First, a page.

Early career researchers are often bombarded with career advice, solicited or unsolicited, from supervisors, peers, senior colleagues, family members, journals, random people on social media; sometimes this advice is helpful, sometimes it’s so ambiguous or outdated it can be potentially damaging.
This article in Nature’s Careers section covers a recently published study in the Royal Society’s journal Interface. The study considers the careers of physics researchers, based on this dataset of authors that have published in the American Physical Society’s three Physical Review journals. The study also looks at Nobel Prize winners in physics. So already, we have two very narrow subsets of ‘researchers’ within a single discipline.
The study found that the focal researchers (i.e. physics researchers who published in APS journals or who won a Nobel Prize) who moved overseas had more citations & therefore greater ‘impact’ on their field. In contrast to the media coverage, the author discusses the results by framing them within contemporary political discussions about immigration, cleverly highlighting that supporting migration from other countries boosts the host country’s social and intellectual capital. This is a completely valid point.
However, the converse is rarely true: you, an individual researcher, don’t have to move overseas to have an impact on your field. Continue reading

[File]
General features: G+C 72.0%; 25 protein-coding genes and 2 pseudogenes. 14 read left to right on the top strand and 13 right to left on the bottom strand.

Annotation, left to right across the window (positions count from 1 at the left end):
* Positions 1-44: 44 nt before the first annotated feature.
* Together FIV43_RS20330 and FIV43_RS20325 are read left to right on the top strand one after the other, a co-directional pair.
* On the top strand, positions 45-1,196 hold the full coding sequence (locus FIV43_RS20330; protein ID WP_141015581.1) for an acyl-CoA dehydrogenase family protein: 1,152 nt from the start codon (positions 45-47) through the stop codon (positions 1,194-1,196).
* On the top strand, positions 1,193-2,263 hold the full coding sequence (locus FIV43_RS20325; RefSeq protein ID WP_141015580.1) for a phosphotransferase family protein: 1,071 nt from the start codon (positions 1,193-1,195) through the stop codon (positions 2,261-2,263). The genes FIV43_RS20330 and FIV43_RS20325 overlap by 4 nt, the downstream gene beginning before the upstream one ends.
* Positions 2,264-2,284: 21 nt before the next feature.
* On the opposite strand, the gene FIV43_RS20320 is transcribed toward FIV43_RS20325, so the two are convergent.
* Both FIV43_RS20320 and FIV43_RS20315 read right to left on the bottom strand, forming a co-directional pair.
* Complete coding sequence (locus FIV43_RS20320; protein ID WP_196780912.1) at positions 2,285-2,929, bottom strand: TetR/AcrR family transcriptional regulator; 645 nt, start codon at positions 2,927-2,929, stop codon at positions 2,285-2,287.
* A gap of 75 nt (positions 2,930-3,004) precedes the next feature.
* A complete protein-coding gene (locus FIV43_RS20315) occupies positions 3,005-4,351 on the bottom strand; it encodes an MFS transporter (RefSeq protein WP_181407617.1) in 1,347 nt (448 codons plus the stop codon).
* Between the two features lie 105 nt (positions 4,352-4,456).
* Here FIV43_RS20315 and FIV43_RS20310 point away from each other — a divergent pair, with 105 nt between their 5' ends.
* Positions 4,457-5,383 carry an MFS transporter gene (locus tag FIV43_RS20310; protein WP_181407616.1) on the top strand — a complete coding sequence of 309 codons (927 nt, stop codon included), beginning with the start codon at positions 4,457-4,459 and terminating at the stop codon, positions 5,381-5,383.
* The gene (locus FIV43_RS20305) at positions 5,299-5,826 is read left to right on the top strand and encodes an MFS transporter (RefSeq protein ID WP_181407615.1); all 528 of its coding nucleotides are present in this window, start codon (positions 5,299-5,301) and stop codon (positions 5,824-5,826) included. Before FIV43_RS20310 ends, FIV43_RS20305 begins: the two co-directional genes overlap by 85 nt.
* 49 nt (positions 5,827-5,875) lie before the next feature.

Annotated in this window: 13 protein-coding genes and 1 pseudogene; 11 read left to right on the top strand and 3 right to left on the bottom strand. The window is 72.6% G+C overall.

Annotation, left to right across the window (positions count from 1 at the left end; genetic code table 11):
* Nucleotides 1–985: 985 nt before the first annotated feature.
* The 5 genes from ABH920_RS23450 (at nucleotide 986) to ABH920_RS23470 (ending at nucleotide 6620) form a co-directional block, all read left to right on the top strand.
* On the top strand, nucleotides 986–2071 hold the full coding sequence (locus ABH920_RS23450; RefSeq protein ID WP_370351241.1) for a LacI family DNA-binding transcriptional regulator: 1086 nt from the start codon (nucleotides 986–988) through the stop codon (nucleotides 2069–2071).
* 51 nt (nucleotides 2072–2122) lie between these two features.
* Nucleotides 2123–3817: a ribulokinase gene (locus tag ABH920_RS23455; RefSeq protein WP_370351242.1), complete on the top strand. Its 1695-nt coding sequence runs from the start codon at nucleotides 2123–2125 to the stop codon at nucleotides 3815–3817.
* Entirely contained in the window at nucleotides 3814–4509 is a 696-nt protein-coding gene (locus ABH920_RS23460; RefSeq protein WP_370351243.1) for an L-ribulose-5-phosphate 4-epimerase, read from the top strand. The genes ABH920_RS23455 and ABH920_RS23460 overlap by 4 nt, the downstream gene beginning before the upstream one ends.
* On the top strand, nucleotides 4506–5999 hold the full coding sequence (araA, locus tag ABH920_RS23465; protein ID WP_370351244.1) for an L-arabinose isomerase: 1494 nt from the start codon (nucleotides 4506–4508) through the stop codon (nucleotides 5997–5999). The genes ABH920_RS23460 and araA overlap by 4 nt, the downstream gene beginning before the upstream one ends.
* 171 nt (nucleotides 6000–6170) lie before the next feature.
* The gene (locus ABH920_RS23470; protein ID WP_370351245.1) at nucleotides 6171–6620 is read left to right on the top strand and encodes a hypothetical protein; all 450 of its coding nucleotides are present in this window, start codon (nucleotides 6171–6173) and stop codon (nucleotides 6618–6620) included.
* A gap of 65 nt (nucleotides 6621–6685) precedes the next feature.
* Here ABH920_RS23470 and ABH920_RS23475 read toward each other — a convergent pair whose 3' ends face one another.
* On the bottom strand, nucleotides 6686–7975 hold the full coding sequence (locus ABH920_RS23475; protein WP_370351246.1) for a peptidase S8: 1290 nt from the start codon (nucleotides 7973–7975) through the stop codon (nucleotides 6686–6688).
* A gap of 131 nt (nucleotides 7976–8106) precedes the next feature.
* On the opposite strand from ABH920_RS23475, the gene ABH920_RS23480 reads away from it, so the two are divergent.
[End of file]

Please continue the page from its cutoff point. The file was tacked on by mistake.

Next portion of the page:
We are suckers for hype. The recent media sequel of the mythical Insect Armageddon and the coverage of the latest WWF report on wildlife declines are a reminder of this.
Global declines in insect populations are a huge concern. Insects contribute to myriad ecosystem services through a multitude of ecological processes and functions. If we lose insects, we WILL suffer. But the two studies media have hyped on this issue are not actually evidence that this happening. They are concerning; they are a wake-up call; they are worrying. But, in and of themselves, they are not evidence of apocalyptic declines in the number of all 1+ million species of insect on Earth.
Similarly, the recent WWF report does not show any evidence that humans have ‘wiped out’ 60% of all animals on Earth in the last 30/40 years, as many media outlets are claiming. The truth: the report considered around 4000 species of mammals, birds, fish, reptiles and amphibians…i.e. vertebrates. There are at least ~400,000 more species of vertebrate on Earth (depending who you talk to), probably more. And huge caveat!… Invertebrates are the most abundant and diverse group of animals, so any claim about ‘all animals’ that doesn’t include invertebrates is automatically dubious. Continue reading
Last year I wrote about the Insect Armageddon story – an important paper that received some exaggerated media hype.
A new paper just published in PNAS adds another twist to the insect declines saga…clearly, this story is far from over.
Lister & Garcia analysed data collected in the Luqillo Experimental Forest in Puerto Rico. This area of tropical rainforest is not a ‘pristine’ untouched wilderness, as some media reports are claiming – no place on Earth is untouched by humans! The site has been a long-term research location for decades, going back to the early 1900s, with a focus on experiments to understand the effects of disturbances of all kinds. Many important experimental research projects involving human disturbances (like this one) have happened in the Luqillo forest.